Checking your blood pressure is a routine procedure for most medical visits, and for good reason, as heart disease remains the top cause of death for Americans. It may have been awhile since you’ve had your blood pressure checked, especially if you’ve been putting off doctor’s visits during the pandemic. Perhaps understanding the science behind why having a healthy blood pressure is important may be a helpful reminder to get yours checked so you can stay on top of your health.
Here are answers to five of the most commonly asked blood pressure questions. We hope they help you take control of your heart (and overall) health and well-being.
1. What is blood pressure?
Blood pressure is the force of blood against the walls of the arteries. As blood flows away from the heart and through the arteries, the blood presses up against the artery walls. Your blood pressure measures how much pressure the blood is putting on the arteries.
Blood pressure naturally rises and falls throughout the day, especially during activities where we need more oxygenated blood to our muscles such as during exercise. But when blood pressure stays elevated over time, it’s called high blood pressure and often results in a diagnosis of hypertension.
2. What does my blood pressure reading mean? Do I have a healthy blood pressure?
According to the American Heart Association, your blood pressure is recorded using two numbers:
- Systolic blood pressure (the first number) indicates how much pressure your blood is exerting against your artery walls when the heart beats.
- Diastolic blood pressure (the second number) indicates how much pressure your blood is exerting against your artery walls while the heart is resting between beats.
3. Why is high blood pressure dangerous?
Consistently high blood pressure can be dangerous because it makes your heart work harder than it needs to.
This contributes to atherosclerosis, or the hardening of the arteries. Atherosclerosis increases the risk of heart disease and stroke. According to the CDC, heart disease is the leading cause of death for both men and women. Each year, 630,000 Americans die from heart disease, which is one in every four deaths.
High blood pressure also can result in other conditions such as congestive heart failure, kidney disease, and blindness.
4. How do you know if you're at risk?
Your family’s medical history, your lifestyle, and your environment can increase (or decrease) your risk of developing high blood pressure.
In addition, your risk for high blood pressure can increase based on your age and your race or ethnicity. According to the CDC, your blood pressure tends to rise as you get older. It is estimated that nine out of ten Americans will develop high blood pressure during their lifetime. Some women may also experience high blood pressure during pregnancy, which may lead to preeclampsia.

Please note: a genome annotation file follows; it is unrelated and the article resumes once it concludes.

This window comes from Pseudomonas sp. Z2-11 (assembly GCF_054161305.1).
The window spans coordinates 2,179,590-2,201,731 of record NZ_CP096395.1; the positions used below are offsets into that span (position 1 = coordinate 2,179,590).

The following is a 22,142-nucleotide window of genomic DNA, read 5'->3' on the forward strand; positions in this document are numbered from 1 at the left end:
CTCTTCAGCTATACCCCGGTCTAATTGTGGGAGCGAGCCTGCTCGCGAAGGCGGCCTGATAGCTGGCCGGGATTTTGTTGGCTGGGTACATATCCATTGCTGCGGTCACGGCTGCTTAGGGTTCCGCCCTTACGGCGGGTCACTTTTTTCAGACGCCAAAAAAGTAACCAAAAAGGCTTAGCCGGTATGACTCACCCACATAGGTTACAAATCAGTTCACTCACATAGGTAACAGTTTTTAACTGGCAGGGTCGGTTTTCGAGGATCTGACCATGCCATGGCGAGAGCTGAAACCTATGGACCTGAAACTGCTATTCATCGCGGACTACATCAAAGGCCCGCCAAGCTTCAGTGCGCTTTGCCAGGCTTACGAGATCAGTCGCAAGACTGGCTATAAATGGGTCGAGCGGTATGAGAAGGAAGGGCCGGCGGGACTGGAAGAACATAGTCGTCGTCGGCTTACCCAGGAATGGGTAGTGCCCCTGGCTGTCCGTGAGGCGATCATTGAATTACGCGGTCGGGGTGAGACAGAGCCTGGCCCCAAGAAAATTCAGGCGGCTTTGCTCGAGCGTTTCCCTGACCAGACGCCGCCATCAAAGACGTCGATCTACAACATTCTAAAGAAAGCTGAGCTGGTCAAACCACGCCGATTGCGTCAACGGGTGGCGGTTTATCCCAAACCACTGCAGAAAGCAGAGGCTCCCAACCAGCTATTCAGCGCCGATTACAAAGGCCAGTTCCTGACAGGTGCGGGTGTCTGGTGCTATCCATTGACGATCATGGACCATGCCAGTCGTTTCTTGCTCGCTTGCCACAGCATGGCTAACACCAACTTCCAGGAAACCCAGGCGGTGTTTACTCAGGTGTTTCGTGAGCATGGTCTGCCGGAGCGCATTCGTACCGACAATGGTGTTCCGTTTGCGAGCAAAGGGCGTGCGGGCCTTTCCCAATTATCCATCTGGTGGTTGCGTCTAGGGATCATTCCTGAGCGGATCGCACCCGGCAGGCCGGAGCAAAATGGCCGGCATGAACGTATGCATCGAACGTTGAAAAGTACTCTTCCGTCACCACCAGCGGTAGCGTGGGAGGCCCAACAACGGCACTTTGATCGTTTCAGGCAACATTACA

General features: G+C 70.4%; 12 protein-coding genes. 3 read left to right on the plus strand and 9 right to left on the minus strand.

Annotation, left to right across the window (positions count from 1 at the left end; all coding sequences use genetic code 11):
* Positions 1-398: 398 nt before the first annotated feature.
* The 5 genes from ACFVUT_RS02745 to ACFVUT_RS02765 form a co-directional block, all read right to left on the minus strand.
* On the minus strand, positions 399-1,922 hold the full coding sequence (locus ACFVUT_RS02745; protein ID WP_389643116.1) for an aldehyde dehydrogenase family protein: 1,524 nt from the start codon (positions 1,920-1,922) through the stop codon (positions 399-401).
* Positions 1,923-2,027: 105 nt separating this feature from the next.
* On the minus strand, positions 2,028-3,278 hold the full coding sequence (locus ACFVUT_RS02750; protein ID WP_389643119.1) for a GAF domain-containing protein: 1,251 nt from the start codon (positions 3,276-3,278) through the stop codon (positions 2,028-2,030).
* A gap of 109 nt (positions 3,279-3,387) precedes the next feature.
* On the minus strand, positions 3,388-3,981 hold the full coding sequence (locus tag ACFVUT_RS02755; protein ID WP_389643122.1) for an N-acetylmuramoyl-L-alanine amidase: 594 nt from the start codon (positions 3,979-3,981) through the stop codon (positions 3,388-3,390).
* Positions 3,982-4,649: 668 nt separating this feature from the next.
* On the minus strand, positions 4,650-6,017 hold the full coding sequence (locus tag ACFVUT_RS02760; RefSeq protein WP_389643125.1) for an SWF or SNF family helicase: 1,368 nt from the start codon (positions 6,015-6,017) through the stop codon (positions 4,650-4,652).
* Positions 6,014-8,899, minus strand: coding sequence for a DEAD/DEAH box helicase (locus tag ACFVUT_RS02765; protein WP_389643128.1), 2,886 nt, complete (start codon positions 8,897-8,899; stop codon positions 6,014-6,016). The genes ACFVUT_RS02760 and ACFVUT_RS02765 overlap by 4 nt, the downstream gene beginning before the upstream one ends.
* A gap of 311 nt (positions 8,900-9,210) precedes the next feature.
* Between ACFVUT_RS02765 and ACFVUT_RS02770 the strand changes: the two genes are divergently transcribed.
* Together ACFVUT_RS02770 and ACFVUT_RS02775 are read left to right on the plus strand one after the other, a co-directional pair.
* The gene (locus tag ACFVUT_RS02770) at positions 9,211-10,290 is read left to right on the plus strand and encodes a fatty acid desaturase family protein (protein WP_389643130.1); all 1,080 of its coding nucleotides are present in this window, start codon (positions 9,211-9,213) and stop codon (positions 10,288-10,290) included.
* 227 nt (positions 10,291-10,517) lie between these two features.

Research has concluded that your genes can also play a role in your risk level. GenoPalate analyzes genes like the ACE gene. Certain variants in this gene are linked to decreased blood pressure on a low-fat diet. Multiple genes can affect blood pressure, but risks can be managed through lifestyle changes.
5. Can you lower your risk or reverse a diagnosis?
The link between high blood pressure and your diet is one of the most well-researched areas of nutritional science. While some foods are linked to increased blood pressure, others are linked to lowered blood pressure. Changes in weight and physical activity can also affect blood pressure.
Limiting sodium (salt) in particular has been shown to decrease risk of hypertension. The majority of added salt in the American diet comes from processed foods like deli meats, cheeses, and packaged or fast food. Limiting these foods can significantly improve blood pressure. Additionally, it can be helpful to reduce added salt that is used when cooking recipes or at the table. Keep in mind that all forms of salt - including sea salt, Kosher salt, and Himalayan salt - all contain sodium in them.
Specific nutrients—like potassium, magnesium, and calcium—can also help to decrease high blood pressure. These nutrients are especially rich in fruits, vegetables, nuts, and dairy products.
While we don’t recommend one-size-fits-all diets, the DASH diet (Dietary Approaches to Stop Hypertension) is designed to help support a healthy blood pressure. It focuses on a way of eating that includes vegetables, fruits, whole grains, and lean sources of protein.
All diets, including the DASH diet, should be considered in light of your genetic variants. Some genetic variants, for instance, find that switching to a low-sodium diet helps them reach a healthy blood pressure level.
If you don’t have your personalized nutrition recommendations and food list yet, you can order yours here.
And if you’ve been putting off your physical, give your doctor a call and get an updated blood pressure reading at your earliest convenience.